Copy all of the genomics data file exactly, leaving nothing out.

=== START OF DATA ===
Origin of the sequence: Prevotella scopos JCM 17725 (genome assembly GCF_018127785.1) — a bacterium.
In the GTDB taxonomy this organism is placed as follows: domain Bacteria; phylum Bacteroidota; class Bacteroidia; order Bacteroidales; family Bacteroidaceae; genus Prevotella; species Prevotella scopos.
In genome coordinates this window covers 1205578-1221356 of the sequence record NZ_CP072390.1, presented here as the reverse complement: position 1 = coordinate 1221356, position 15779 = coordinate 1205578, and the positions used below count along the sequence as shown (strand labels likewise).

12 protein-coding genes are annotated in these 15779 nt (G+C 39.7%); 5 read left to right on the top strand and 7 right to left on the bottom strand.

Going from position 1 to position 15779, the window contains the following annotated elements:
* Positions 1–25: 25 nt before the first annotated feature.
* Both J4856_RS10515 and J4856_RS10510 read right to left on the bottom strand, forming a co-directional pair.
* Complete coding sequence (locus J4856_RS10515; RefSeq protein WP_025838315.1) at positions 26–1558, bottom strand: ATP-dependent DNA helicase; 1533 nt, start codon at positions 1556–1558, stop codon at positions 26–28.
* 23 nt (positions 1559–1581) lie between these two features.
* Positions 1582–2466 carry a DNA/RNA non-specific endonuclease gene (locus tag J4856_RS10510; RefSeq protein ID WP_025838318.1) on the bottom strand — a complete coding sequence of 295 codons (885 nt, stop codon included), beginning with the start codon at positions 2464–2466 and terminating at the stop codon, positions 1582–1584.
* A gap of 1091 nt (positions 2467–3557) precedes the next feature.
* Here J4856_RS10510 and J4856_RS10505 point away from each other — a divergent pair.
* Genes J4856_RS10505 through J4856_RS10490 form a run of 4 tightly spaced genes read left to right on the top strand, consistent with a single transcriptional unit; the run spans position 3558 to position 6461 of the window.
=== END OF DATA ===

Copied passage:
Origin of the sequence: Prevotella scopos JCM 17725 (genome assembly GCF_018127785.1) — a bacterium.
In the GTDB taxonomy this organism is placed as follows: domain Bacteria; phylum Bacteroidota; class Bacteroidia; order Bacteroidales; family Bacteroidaceae; genus Prevotella; species Prevotella scopos.
In genome coordinates this window covers 1205578-1221356 of the sequence record NZ_CP072390.1, presented here as the reverse complement: position 1 = coordinate 1221356, position 15779 = coordinate 1205578, and the positions used below count along the sequence as shown (strand labels likewise).

12 protein-coding genes are annotated in these 15779 nt (G+C 39.7%); 5 read left to right on the top strand and 7 right to left on the bottom strand.

Going from position 1 to position 15779, the window contains the following annotated elements:
* Positions 1–25: 25 nt before the first annotated feature.
* Both J4856_RS10515 and J4856_RS10510 read right to left on the bottom strand, forming a co-directional pair.
* Complete coding sequence (locus J4856_RS10515; RefSeq protein WP_025838315.1) at positions 26–1558, bottom strand: ATP-dependent DNA helicase; 1533 nt, start codon at positions 1556–1558, stop codon at positions 26–28.
* 23 nt (positions 1559–1581) lie between these two features.
* Positions 1582–2466 carry a DNA/RNA non-specific endonuclease gene (locus tag J4856_RS10510; RefSeq protein ID WP_025838318.1) on the bottom strand — a complete coding sequence of 295 codons (885 nt, stop codon included), beginning with the start codon at positions 2464–2466 and terminating at the stop codon, positions 1582–1584.
* A gap of 1091 nt (positions 2467–3557) precedes the next feature.
* Here J4856_RS10510 and J4856_RS10505 point away from each other — a divergent pair.
* Genes J4856_RS10505 through J4856_RS10490 form a run of 4 tightly spaced genes read left to right on the top strand, consistent with a single transcriptional unit; the run spans position 3558 to position 6461 of the window.